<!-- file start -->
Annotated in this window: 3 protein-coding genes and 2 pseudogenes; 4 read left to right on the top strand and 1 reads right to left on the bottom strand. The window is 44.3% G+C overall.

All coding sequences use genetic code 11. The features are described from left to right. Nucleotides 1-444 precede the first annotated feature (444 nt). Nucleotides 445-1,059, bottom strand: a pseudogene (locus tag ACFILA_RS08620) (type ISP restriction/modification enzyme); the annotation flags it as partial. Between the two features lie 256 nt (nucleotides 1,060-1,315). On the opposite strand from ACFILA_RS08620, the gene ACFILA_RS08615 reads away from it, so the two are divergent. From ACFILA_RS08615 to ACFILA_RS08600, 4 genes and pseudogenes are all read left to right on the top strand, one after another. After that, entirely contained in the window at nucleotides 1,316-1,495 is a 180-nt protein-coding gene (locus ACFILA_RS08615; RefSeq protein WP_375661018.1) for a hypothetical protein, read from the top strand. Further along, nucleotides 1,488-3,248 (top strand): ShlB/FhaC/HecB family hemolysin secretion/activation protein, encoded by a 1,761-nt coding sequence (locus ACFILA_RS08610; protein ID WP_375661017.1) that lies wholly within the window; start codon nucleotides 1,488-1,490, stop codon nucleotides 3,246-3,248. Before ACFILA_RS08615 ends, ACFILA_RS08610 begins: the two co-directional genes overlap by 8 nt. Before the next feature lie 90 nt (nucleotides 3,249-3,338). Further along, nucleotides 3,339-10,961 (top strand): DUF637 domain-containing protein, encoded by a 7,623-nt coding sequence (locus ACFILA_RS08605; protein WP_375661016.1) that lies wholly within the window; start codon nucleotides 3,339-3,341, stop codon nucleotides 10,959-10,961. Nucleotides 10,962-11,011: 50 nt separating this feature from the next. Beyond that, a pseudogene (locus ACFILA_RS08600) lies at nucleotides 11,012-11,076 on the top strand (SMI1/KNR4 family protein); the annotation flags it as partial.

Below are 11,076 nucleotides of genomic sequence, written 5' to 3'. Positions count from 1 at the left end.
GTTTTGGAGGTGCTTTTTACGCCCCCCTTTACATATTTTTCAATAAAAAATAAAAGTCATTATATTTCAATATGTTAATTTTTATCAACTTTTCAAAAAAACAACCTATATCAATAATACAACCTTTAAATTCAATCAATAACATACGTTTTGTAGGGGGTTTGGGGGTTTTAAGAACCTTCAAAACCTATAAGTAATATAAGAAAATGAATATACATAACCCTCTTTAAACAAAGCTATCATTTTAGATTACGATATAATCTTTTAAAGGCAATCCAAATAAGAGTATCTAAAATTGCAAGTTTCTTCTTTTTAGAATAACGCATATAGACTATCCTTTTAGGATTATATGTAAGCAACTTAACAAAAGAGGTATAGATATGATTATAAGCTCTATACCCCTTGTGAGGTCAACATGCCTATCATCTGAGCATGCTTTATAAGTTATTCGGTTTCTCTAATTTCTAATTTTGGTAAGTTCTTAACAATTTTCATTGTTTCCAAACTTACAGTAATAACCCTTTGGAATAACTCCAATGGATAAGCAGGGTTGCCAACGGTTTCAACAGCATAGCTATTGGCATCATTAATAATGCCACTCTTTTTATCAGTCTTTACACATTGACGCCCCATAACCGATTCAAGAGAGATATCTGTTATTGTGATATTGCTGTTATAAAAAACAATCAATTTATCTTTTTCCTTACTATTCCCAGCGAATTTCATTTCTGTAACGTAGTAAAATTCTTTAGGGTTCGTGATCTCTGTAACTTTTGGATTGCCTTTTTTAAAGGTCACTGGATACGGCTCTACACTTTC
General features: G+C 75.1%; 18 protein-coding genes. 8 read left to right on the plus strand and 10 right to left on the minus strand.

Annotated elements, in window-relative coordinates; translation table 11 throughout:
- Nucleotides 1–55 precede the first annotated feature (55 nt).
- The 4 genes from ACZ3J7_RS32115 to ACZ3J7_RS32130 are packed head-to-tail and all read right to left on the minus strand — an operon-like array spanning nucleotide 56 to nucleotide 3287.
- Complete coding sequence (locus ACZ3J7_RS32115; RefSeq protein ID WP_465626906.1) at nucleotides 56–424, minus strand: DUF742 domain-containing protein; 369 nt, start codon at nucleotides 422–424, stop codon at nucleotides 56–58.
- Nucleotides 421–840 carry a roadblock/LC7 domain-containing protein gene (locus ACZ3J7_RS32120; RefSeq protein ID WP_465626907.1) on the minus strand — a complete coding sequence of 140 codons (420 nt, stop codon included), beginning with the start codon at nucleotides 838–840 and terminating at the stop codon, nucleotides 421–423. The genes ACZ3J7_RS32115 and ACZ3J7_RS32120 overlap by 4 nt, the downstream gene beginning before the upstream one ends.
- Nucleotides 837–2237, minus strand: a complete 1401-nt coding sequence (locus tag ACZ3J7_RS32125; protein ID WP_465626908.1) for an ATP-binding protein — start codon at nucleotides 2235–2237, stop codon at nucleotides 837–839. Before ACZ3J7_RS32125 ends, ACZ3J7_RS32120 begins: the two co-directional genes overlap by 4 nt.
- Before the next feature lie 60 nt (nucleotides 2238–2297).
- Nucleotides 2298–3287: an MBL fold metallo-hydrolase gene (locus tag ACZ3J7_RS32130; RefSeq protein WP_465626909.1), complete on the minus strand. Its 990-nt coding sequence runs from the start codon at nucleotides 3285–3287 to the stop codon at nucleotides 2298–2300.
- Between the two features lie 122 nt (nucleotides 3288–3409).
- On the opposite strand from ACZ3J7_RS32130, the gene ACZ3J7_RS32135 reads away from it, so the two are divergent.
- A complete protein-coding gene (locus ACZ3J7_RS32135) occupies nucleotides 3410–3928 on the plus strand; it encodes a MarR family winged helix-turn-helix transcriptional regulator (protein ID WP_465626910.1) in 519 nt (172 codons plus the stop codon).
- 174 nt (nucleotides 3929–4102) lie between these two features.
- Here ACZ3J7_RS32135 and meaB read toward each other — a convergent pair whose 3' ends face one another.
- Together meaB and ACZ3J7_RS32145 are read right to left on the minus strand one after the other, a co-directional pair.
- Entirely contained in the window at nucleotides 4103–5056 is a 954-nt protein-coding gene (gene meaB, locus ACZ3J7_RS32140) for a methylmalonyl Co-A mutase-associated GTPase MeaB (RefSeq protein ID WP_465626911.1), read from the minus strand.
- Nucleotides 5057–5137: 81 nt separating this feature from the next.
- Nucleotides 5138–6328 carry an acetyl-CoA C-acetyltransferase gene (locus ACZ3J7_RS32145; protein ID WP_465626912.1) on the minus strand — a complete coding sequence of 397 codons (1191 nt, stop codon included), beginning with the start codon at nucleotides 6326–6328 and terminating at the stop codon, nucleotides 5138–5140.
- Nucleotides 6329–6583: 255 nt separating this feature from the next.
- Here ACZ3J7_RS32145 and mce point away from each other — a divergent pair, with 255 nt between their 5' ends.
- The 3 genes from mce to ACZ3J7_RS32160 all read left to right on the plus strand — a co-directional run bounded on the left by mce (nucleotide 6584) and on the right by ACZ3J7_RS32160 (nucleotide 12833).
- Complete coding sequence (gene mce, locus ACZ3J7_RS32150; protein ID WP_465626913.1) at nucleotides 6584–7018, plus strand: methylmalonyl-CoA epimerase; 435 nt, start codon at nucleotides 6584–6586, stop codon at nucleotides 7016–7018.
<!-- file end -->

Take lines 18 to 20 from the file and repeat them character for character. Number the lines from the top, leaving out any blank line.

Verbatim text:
- Here ACZ3J7_RS32135 and meaB read toward each other — a convergent pair whose 3' ends face one another.
- Together meaB and ACZ3J7_RS32145 are read right to left on the minus strand one after the other, a co-directional pair.
- Entirely contained in the window at nucleotides 4103–5056 is a 954-nt protein-coding gene (gene meaB, locus ACZ3J7_RS32140) for a methylmalonyl Co-A mutase-associated GTPase MeaB (RefSeq protein ID WP_465626911.1), read from the minus strand.